I run mine at an indicated 1000 on the bikes tach, which the book says is not accurate, but that doesn't matter to me anyway, I don't use numbers, I go by what it sounds like. If you have messed with the filters, your idle characteristics will be different. I found mine will not idle steadily at 1000 rpm with the pilot screws turned 1 1/2 turns out (the factory setting) but purrs like a kitty cat at 1000 when they are turned out 3 full turns. At 1000 rpm, it is running strictly on the idle circuit, and a lean mixture will cause an erratic idle. I have never had my oil pressure light come on with it idling at 1000 rpm, and as has been said, it will not charge at any reasonable idle speed. I have an off switch on my headlight high beam, so I can idle it without putting to much of a drain on the battery. I also keep it hooked up to a Battery Tender Jr. whenever it is not being ridden.
 

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Linkmeister Supreme
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Clymer service manual calls for 1100 +/-50 rpm idle for a stock bike.

Nothing you do to a vn750 is going to make it sound like a bigtwin HD, and dropping the idle too low trying is a bad idea IMHO.
 

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If only it had 6th gear..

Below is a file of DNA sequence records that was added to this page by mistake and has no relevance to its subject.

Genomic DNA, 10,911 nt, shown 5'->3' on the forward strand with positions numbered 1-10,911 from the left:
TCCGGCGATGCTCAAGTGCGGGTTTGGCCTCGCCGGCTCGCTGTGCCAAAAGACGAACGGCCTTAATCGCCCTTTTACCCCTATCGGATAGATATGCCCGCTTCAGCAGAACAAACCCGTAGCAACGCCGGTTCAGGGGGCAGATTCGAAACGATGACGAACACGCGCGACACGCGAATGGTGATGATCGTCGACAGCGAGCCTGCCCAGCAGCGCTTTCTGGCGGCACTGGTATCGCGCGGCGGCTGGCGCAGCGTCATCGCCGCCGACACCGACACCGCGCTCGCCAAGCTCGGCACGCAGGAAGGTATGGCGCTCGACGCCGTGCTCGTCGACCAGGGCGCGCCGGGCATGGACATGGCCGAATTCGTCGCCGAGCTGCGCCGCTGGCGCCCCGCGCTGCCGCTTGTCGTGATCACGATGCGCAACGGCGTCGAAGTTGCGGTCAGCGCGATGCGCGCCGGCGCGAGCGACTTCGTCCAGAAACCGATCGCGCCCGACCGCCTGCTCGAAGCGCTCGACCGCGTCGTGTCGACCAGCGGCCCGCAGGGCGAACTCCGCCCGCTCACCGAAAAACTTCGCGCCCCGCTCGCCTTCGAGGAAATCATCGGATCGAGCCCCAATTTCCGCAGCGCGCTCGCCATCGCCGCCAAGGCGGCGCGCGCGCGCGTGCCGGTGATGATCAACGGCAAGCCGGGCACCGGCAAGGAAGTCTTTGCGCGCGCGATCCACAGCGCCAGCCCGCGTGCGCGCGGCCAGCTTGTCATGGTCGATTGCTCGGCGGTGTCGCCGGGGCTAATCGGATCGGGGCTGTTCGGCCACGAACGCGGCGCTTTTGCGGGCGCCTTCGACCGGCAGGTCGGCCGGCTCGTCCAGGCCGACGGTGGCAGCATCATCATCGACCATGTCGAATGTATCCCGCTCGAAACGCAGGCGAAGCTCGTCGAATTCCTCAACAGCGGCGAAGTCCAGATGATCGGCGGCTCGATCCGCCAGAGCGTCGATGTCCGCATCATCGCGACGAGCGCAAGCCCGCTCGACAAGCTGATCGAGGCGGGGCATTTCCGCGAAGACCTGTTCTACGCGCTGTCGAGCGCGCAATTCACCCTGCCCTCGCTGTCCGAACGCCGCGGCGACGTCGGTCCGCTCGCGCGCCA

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^^^X2 ^^^
1000 always sounds high to me. The only other bike I've ridden ( other than the little 250's the state of California makes you train in) was a Harley. The Harley sounds as though its idling much lower than the Vulcan. A sub 1000 idle gives a lop, lop, lop type of sound similar to other bikes.

-Robert
These small v twins are designed very different than a Harley's engine. The VN750's rpm limit or red line is much higher and they're made to run at higher rpms consistently because that's where the power range is. This is why they hold their own among much bigger twins that have a crap load of torque, but a lower rpm range. They'll hit their limit and start poppin' when our bikes still got about a third left or so to go before redlining. Keep it at 1000 or preferably a little bit higher. There's some wiggle room based on the individual bike, but not much. Can't get a "potato potato potato" sound from them, sorry. Good luck.